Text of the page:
“Seen my husband? Edward Landry. He died in a car accident ’bout twenty years ago.”
Clients will ask about deceased loved ones. Redirect. Redirect. Redirect. That was the fourth rule in How to Defuse the Dead: A Reaper’s Guide for Dealing with Difficult Deceased Clients.
“One thing at once, please sir.” The reaper tightened the drawstrings on his hood, “How did you die?”
“In my sleep, I think. Just got new bed sheets as well. Ain’t that typical. By the way, why has your suit got a hood? You look stupid. And where’s Satan? I’ve got a thing or two to say.”
The reaper hesitated. Across the office, a colleague gestured for him to hurry. Unnecessary. He knew full well he was teetering on the edge of a policy violation: For the love of God, don’t mention religion. (Not even when reciting this rule). At this rate, he’d be stripped of his reaper status and back to drifting through eternity. Utterly bored.
“The hood is mandatory in the Western Department.” The reaper said, “Let’s finish this form, sir -“
“‘Sir’!” the client snorted, “It’s Conroy.”
“Will you keeping that name?”
“Jesus Christ. Seriously? If I’d known I was going to do paperwork when I popped off, I would have tried harder not to.”
“This ‘paperwork’ helps make the transition easier. You get to see something familiar, have time to adjust to a new reality, and we’re able to predict what’s happening in the first life, disease or war, what symbols are associated with death and so on. It helps us prepare for future clients.”
“You sound like Ed. Professional type. Proper uptight. Barely had any room in his heart for anything ‘cept his work. He could be a right ass sometimes too.”
“…I’m sure he cared about you. You seemed so eager to find him.”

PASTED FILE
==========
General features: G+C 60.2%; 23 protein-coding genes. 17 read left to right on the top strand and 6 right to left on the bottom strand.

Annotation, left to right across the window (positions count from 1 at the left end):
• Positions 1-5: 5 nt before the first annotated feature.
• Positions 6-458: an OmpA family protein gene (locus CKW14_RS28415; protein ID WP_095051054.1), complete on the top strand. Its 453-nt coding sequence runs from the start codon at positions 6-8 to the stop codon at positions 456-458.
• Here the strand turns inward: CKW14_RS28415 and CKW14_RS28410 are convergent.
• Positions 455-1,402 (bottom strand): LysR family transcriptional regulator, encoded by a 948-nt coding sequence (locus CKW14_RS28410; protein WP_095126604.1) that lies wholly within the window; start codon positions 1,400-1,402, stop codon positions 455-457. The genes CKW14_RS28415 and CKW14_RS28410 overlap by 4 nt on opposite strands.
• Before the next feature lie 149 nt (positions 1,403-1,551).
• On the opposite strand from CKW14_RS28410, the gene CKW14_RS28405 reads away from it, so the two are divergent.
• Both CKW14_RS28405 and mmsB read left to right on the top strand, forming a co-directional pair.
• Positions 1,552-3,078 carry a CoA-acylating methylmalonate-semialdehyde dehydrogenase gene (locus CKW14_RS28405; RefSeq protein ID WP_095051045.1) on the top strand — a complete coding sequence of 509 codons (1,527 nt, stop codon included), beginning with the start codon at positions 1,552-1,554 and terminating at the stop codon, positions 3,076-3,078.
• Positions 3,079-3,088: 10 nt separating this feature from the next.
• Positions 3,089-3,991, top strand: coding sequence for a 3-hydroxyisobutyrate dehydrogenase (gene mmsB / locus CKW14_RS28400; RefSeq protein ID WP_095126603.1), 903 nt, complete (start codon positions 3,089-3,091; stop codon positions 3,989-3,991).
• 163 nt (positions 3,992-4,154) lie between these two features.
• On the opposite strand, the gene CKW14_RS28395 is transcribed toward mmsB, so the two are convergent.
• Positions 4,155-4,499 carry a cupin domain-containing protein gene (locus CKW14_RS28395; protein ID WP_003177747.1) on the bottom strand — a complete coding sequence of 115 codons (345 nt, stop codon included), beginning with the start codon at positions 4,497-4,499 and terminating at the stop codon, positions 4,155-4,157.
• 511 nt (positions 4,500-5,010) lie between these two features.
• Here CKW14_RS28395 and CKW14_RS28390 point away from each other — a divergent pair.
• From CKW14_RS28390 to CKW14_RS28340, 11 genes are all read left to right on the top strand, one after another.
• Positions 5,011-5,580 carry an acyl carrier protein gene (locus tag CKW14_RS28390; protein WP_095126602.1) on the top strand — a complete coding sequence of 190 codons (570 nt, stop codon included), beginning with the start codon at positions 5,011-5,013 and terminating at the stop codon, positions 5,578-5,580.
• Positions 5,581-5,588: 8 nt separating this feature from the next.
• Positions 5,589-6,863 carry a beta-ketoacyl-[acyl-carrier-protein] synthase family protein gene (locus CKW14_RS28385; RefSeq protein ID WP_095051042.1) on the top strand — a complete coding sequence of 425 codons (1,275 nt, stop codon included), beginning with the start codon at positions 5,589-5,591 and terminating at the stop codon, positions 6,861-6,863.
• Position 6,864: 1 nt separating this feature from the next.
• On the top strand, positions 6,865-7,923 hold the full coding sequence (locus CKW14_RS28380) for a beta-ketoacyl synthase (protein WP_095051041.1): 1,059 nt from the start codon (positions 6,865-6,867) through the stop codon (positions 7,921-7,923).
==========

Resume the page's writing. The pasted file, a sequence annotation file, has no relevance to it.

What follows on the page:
“Only so I can kick him up the backside.”
Don’t get involved with a client’s personal affairs. Rule nine.
“What did he do?”
Conroy shifted in his seat. “He didn’t do anything. That was the problem. I needed ’bout twenty arguments ready before he’d agree to anything. I felt like I pushed him to marry me, you know?”
“I’m sure he wouldn’t have said yes if he didn’t…”
“You’d think that.”
“You really think he didn’t care?”
Conroy’s scrunched up his face. “I don’t know. All I know is living with him was like living alone, without the peace. He said I was unreasonable, but at least I gave a damn. I was the only one who did. Even suggested a marriage counsellor. You know what he said? ‘I’ll think about it’ and then he got in his car to go to work. The next time I saw him, I was identifying his body.”
His ever-watchful colleague gestured to her wrist. Right. People didn’t stop dying. He was letting the team down.
But if he let Conroy go now…
“I’m sorry. ” he tugged off his hood, “I didn’t mean for it to happen that way.”
He expected anger or the kick he deserved, but Conroy only paused as if he was acknowledging a temporary, untroubling interruption.
“You didn’t mean to get into a car accident? Or you didn’t mean the fighting?”
“And if I hadn’t said anything would you have just let me walk out of here, you insensitive prick?”
Ah. There was the anger. “Not happily.” Edward couldn’t meet Conroy’s eyes. “You never told me how you felt before.”
“You weren’t around.”
“When? You were either at work, or at a work party I never got an invite to. You always said your work buddies were great, not that I ever met any of them until you were six feet under. You embarrassed by me or what?”
That got them a few glances from both reapers and clients. “Maybe…we could talk after this?”
“Are you making a scene so you can prove how ’embarrassed’ I am of you?”
“Knew you were.”
“I am not! I didn’t invite you because I thought you weren’t interested.” Every part of Edward was burning, “All those arguments we had, you never told me any of this. I used to come home from work and you’d avoid me. I’d ask how you was and you wouldn’t say.”